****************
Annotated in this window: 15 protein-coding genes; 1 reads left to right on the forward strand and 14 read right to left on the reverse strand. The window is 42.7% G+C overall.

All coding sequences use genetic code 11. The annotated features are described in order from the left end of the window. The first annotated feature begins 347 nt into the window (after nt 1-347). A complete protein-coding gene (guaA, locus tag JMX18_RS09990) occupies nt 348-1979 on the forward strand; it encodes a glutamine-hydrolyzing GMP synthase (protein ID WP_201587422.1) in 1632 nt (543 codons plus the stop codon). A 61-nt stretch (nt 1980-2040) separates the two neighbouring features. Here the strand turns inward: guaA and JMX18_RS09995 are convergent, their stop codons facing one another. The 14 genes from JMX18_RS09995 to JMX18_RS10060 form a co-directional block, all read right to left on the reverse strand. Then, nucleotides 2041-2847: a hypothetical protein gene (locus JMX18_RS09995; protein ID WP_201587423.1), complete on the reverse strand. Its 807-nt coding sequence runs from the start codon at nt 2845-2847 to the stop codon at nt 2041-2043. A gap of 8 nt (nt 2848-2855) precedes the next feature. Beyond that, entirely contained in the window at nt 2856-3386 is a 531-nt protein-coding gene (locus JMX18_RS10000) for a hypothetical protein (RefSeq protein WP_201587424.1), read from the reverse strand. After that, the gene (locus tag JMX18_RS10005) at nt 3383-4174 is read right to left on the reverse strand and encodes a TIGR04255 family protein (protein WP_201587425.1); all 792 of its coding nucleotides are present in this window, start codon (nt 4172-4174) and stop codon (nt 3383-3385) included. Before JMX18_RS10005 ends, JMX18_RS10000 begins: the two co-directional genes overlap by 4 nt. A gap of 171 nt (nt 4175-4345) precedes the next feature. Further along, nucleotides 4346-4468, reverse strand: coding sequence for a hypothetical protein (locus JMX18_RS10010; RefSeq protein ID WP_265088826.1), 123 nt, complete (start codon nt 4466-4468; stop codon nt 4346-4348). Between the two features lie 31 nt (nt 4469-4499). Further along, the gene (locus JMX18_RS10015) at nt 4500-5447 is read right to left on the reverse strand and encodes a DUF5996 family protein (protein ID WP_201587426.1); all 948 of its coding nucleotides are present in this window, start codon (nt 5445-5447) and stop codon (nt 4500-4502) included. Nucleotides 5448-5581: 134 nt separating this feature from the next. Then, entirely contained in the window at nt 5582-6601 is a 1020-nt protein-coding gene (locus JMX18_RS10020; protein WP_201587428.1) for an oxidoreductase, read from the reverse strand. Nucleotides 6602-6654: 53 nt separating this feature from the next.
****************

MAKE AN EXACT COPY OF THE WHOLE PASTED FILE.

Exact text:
Annotated in this window: 15 protein-coding genes; 1 reads left to right on the forward strand and 14 read right to left on the reverse strand. The window is 42.7% G+C overall.

All coding sequences use genetic code 11. The annotated features are described in order from the left end of the window. The first annotated feature begins 347 nt into the window (after nt 1-347). A complete protein-coding gene (guaA, locus tag JMX18_RS09990) occupies nt 348-1979 on the forward strand; it encodes a glutamine-hydrolyzing GMP synthase (protein ID WP_201587422.1) in 1632 nt (543 codons plus the stop codon). A 61-nt stretch (nt 1980-2040) separates the two neighbouring features. Here the strand turns inward: guaA and JMX18_RS09995 are convergent, their stop codons facing one another. The 14 genes from JMX18_RS09995 to JMX18_RS10060 form a co-directional block, all read right to left on the reverse strand. Then, nucleotides 2041-2847: a hypothetical protein gene (locus JMX18_RS09995; protein ID WP_201587423.1), complete on the reverse strand. Its 807-nt coding sequence runs from the start codon at nt 2845-2847 to the stop codon at nt 2041-2043. A gap of 8 nt (nt 2848-2855) precedes the next feature. Beyond that, entirely contained in the window at nt 2856-3386 is a 531-nt protein-coding gene (locus JMX18_RS10000) for a hypothetical protein (RefSeq protein WP_201587424.1), read from the reverse strand. After that, the gene (locus tag JMX18_RS10005) at nt 3383-4174 is read right to left on the reverse strand and encodes a TIGR04255 family protein (protein WP_201587425.1); all 792 of its coding nucleotides are present in this window, start codon (nt 4172-4174) and stop codon (nt 3383-3385) included. Before JMX18_RS10005 ends, JMX18_RS10000 begins: the two co-directional genes overlap by 4 nt. A gap of 171 nt (nt 4175-4345) precedes the next feature. Further along, nucleotides 4346-4468, reverse strand: coding sequence for a hypothetical protein (locus JMX18_RS10010; RefSeq protein ID WP_265088826.1), 123 nt, complete (start codon nt 4466-4468; stop codon nt 4346-4348). Between the two features lie 31 nt (nt 4469-4499). Further along, the gene (locus JMX18_RS10015) at nt 4500-5447 is read right to left on the reverse strand and encodes a DUF5996 family protein (protein ID WP_201587426.1); all 948 of its coding nucleotides are present in this window, start codon (nt 5445-5447) and stop codon (nt 4500-4502) included. Nucleotides 5448-5581: 134 nt separating this feature from the next. Then, entirely contained in the window at nt 5582-6601 is a 1020-nt protein-coding gene (locus JMX18_RS10020; protein WP_201587428.1) for an oxidoreductase, read from the reverse strand. Nucleotides 6602-6654: 53 nt separating this feature from the next.